The design of an airbag restraint system presents a classic engineering challenge. There are numerous design parameters that need to be optimized to cover the wide range of occupant sizes, occupant positions and vehicle collision modes. Some of the major parameters that affect airbag performance include, the airbag inflator characteristics, airbag size and shape, airbag vent size, steering column collapse characteristics, airbag cover characteristics, airbag fold pattern, knee bolsters, seat, seat belt characteristics, and vehicle crush characteristics. Optimization of these parameters can involve extremely costly programs of sled tests and full scale vehicle crash tests. Federal Motor Vehicle Safety Standards (FMVSS) with regard to airbag design are not specific and allow flexibility in component characteristics.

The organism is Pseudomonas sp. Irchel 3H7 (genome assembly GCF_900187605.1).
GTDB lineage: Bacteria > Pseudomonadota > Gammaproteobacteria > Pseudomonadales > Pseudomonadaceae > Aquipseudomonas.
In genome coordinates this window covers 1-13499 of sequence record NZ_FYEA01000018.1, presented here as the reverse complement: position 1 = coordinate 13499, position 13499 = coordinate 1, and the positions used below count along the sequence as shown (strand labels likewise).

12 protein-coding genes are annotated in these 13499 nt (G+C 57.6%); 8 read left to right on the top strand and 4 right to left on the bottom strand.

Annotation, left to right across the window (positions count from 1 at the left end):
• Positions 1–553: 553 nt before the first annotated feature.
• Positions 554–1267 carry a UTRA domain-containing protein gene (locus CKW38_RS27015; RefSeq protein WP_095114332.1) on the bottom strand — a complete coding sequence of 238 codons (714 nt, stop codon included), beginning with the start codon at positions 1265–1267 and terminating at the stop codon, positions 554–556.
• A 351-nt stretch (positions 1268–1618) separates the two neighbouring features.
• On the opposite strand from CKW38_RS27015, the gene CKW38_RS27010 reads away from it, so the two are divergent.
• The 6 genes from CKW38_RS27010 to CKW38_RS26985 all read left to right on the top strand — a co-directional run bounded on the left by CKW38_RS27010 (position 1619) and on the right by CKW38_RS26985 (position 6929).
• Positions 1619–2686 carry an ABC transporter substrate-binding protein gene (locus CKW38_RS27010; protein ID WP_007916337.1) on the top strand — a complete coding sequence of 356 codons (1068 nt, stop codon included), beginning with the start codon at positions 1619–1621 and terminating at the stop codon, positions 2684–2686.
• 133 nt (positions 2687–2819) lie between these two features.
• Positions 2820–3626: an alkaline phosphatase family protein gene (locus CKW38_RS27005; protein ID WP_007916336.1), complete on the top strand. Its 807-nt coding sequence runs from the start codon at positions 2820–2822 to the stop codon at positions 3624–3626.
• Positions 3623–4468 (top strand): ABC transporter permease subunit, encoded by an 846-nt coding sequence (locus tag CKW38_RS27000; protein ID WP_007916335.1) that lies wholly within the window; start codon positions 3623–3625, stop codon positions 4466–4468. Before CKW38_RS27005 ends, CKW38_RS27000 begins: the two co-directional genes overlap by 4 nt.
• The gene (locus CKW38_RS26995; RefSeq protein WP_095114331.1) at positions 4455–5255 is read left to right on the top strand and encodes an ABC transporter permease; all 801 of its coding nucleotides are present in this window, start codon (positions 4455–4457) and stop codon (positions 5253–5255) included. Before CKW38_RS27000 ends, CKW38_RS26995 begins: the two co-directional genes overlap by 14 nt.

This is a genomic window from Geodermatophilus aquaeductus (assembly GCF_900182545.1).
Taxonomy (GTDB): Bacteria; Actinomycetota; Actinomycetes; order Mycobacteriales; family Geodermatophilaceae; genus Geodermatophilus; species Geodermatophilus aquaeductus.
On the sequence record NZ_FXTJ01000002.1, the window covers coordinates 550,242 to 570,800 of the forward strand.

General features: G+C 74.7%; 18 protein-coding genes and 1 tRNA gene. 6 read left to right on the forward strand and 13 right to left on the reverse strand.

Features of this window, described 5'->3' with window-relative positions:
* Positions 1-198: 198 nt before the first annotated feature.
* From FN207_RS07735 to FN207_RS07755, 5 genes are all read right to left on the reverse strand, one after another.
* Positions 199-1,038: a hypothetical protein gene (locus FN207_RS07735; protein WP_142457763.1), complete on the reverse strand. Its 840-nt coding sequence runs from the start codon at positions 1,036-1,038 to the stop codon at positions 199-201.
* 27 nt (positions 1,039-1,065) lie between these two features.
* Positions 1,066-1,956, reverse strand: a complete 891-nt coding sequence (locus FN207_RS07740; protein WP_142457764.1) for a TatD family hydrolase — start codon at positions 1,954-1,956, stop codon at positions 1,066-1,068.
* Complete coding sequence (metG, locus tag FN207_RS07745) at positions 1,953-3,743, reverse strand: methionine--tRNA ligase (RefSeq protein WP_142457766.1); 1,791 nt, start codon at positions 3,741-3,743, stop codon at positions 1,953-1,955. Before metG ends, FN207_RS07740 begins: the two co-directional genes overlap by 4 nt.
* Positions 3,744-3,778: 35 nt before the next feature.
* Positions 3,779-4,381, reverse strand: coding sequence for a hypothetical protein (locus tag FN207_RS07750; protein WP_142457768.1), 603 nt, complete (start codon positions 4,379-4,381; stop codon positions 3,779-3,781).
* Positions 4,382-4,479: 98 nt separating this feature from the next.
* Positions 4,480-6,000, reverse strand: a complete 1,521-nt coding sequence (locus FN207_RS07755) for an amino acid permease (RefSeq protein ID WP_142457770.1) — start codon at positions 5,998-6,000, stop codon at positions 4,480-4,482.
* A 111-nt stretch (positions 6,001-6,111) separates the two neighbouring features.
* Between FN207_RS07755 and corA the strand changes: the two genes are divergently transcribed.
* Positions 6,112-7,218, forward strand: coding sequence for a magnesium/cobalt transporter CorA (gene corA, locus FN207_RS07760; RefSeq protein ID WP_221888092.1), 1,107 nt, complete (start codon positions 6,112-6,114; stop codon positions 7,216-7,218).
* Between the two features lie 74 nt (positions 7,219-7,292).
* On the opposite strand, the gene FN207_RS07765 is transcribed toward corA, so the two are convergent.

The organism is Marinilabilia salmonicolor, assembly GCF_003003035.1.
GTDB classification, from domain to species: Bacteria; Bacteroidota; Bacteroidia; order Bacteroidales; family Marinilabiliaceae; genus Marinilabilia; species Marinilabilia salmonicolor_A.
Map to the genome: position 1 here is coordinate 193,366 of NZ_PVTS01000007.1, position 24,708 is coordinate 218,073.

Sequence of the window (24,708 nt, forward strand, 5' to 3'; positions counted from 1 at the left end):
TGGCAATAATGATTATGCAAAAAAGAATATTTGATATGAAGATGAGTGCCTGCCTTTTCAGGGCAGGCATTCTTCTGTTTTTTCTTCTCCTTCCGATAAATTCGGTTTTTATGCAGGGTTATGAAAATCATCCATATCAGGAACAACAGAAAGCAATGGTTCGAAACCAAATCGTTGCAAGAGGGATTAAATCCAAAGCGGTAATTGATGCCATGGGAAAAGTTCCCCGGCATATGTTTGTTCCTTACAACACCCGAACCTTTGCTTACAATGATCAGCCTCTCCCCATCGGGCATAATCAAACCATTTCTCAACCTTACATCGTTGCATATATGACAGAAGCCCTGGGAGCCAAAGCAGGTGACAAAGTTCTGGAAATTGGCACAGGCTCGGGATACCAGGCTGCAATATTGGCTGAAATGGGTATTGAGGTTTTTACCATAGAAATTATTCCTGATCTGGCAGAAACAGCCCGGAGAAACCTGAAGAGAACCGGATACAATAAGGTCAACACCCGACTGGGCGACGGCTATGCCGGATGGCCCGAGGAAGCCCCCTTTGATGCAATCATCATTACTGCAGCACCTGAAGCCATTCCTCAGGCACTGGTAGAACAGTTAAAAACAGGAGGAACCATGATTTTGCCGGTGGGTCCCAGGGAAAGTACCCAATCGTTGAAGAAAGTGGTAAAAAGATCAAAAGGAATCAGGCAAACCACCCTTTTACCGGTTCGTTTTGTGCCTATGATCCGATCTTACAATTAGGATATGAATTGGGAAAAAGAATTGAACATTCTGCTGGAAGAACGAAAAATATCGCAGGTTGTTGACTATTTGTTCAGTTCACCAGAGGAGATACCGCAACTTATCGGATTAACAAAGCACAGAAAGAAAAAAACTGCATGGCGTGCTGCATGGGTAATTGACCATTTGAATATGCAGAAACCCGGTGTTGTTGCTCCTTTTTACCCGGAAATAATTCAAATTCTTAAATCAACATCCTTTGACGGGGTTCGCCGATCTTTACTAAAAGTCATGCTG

One design strategy, which is simplistic and inexpensive, is to utilize a very fast, high output gas generator (inflator). This ensures that the bag will begin restraining the occupant soon after deployment and can make up for deficiencies in other components such as inadequate steering column collapse or an unusually stiff vehicle crush characteristic. The use of such inflators generally works well for properly positioned occupants in moderate to high-speed frontal collisions by taking advantage of the principle of ridedown. When an airbag quickly fills the gap between the occupant and the instrument panel or steering wheel it links him to the vehicle such that he utilizes the vehicle’s front-end crush to help dissipate his energy, thus reducing the restraint forces. Unfortunately, powerful airbag systems can be injurious to anyone in the path of the deploying airbag. This hazard is present for short statured individuals, out of position children or any occupant in a collision that results in extra ordinary crash sensing time. Currently, the National Highway Traffic Safety Administration (NHTSA) is proposing to rewrite FMVSS 208 to help reduce such hazards.